Japan to cap plutonium stockpile to allay US concerns

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Japan to cap plutonium stockpile to allay US concerns

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Japan to cap plutonium stockpile to allay U.S. concerns

THE ASAHI SHIMBUN

June 17, 2018 at 17:55 JST

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Photo/IllutrationJapan Nuclear Fuel Ltd.’s nuclear fuel reprocessing plant in Rokkasho, Aomori Prefecture (Asahi Shimbun file photo)

Japan plans to boost measures to curb surplus plutonium extracted from the reprocessing of spent fuel at nuclear power plants, including capping the country’s stockpile of the highly toxic material.

The move followed the U.S. and other countries' calls for Japan to reduce excess plutonium in light of nuclear nonproliferation and the threat of terrorist attacks involving nuclear material s.

The Cabinet Office’s Japan Atomic Energy Commission will incorporate the measures in the five-point basic nuclear policy expected at the end of this month, the first revision in 15 years.

A reduction in the volume of plutonium held by Japan will also be specified in the government’s basic energy plan, which will be revised next month.

Japan possesses about 10 tons of plutonium inside the country and about 37 tons in Britain and France, the two countries contracted to reprocess spent nuclear fuel. The total amount is equivalent to 6,000 of the atomic bomb that devastated Nagasaki in 1945.

In the policy, announced in 2003, the government vowed not to possess plutonium that has no useful purpose. The government has pledged not to have surplus plutonium to the International Atomic Energy Agency.

But the prospect for substantially curtailing the country’s plutonium stockpile is becoming increasingly murky as the Monju prototype fast-breeder pro ject has been abandoned.

The government decided in 2016 to decommission the Monju reactor in Tsuruga, Fukui Prefecture, which has seldom been in operation over the the past two decades due to a slew of problems.

Monju was designed to use plutonium recovered from spent fuel from other reactors as a key component of the government’s nuclear fuel recycling program.

Japan can reprocess spent nuclear fuel under the Japan-U.S. Nuclear Cooperation Agreement.

The 30-year pact is expected to be automatically extended beyond its expiration on July 16.

After the expiration, however, the pact will be scrapped six months after either Japan or the United States notifies the other side of its intention to do so.

Foreign Minister Taro Kono has expressed concern about the "unstable" future of the agreement after July, and Japan has worked to meet a request from Washington to clearly spell out steps to reduce Japan’s plutonium stocks.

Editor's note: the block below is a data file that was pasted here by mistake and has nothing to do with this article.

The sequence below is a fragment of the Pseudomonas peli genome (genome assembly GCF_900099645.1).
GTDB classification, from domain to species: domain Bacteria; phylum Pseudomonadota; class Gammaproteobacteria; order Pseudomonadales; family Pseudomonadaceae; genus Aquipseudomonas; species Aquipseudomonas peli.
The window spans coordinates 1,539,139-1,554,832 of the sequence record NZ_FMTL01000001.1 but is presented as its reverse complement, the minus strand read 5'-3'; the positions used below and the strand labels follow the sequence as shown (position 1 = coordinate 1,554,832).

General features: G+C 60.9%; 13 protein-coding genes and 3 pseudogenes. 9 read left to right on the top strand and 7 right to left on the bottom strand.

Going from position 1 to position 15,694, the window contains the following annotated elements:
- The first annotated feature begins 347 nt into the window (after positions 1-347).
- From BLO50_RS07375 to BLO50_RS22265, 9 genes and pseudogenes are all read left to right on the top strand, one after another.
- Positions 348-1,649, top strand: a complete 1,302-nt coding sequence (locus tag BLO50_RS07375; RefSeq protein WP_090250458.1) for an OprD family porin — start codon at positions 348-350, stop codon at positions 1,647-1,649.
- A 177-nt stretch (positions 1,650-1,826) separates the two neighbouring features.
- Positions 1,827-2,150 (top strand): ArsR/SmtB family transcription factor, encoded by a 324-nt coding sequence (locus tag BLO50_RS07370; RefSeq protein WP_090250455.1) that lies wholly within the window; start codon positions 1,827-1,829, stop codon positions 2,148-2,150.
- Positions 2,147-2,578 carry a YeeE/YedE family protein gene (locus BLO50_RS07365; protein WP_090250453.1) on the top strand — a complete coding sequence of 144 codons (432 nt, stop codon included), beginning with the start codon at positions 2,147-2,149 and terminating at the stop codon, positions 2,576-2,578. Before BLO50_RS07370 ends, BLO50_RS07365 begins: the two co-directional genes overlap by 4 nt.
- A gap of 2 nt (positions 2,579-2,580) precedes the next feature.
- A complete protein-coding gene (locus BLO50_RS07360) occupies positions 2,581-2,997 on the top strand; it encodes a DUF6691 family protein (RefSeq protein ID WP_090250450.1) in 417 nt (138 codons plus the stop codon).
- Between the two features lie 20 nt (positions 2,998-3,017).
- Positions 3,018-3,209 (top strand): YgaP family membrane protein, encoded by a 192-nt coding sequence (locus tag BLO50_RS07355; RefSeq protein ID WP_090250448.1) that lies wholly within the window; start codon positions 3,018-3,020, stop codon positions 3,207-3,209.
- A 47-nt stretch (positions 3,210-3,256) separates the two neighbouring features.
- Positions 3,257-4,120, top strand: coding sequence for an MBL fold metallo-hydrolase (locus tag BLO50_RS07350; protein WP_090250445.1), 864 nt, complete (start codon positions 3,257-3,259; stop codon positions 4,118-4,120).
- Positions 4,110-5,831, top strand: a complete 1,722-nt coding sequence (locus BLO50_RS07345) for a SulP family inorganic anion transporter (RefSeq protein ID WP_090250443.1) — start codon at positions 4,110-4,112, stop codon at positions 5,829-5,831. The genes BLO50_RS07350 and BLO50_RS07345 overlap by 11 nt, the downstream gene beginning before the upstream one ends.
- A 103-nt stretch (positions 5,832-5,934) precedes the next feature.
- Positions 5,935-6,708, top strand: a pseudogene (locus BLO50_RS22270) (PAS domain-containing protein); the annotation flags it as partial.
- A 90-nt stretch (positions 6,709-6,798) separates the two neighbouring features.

The government's draft policy calls for allowing retrieval of plutonium strictly based on the projected amount to be used at conventional nuclear reactors as mixed plutonium-uranium oxide fuel, commonly known as MOX fuel.

It will also step up oversight on utilities with the aim of reducing the amount of plutonium to a level allowing the nuclear reprocessing plant under construction in Rokkasho, Aomori Prefecture, and other facilities to operate properly.

In addition, electric power companies will cooperate with each other in the use of MOX fuel, so that the amount of Japan’s surplus plutonium that is now overseas will be reduced.

For example, Kyushu Electric Power Co. and Kansai Electric Power Co., two utilities that began using MOX fuel ahead of other utilities, will consider using more MOX fuel at their nuclear plants for the benefit of Tokyo Electric Power Co., whose prospect of bringing its Kashiwazaki-Kariwa nuclear power plant in Niigata Prefecture bac k on line remains uncertain.

When the 2.9 trillion yen ($26.37 billion) reprocessing plant in Rokkasho goes into full operation, about eight tons of new plutonium will be added annually as Japan’s surplus plutonium.

The Federation of Electric Power Companies of Japan, an electric power industry group, estimates that MOX fuel should be used at 16 to 18 reactors to keep the amount of Japan’s plutonium from rising.

But of nine reactors that have resumed operations following the introduction of more stringent safety standards after the Fukushima No. 1 nuclear disaster in 2011, only four can use MOX fuel.

The operation of the Rokkasho plant will likely be significantly curtailed even if it is completed amid that environment.

(This article was written by Yusuke Ogawa, Rintaro Sakurai and Shinichi Sekine.)

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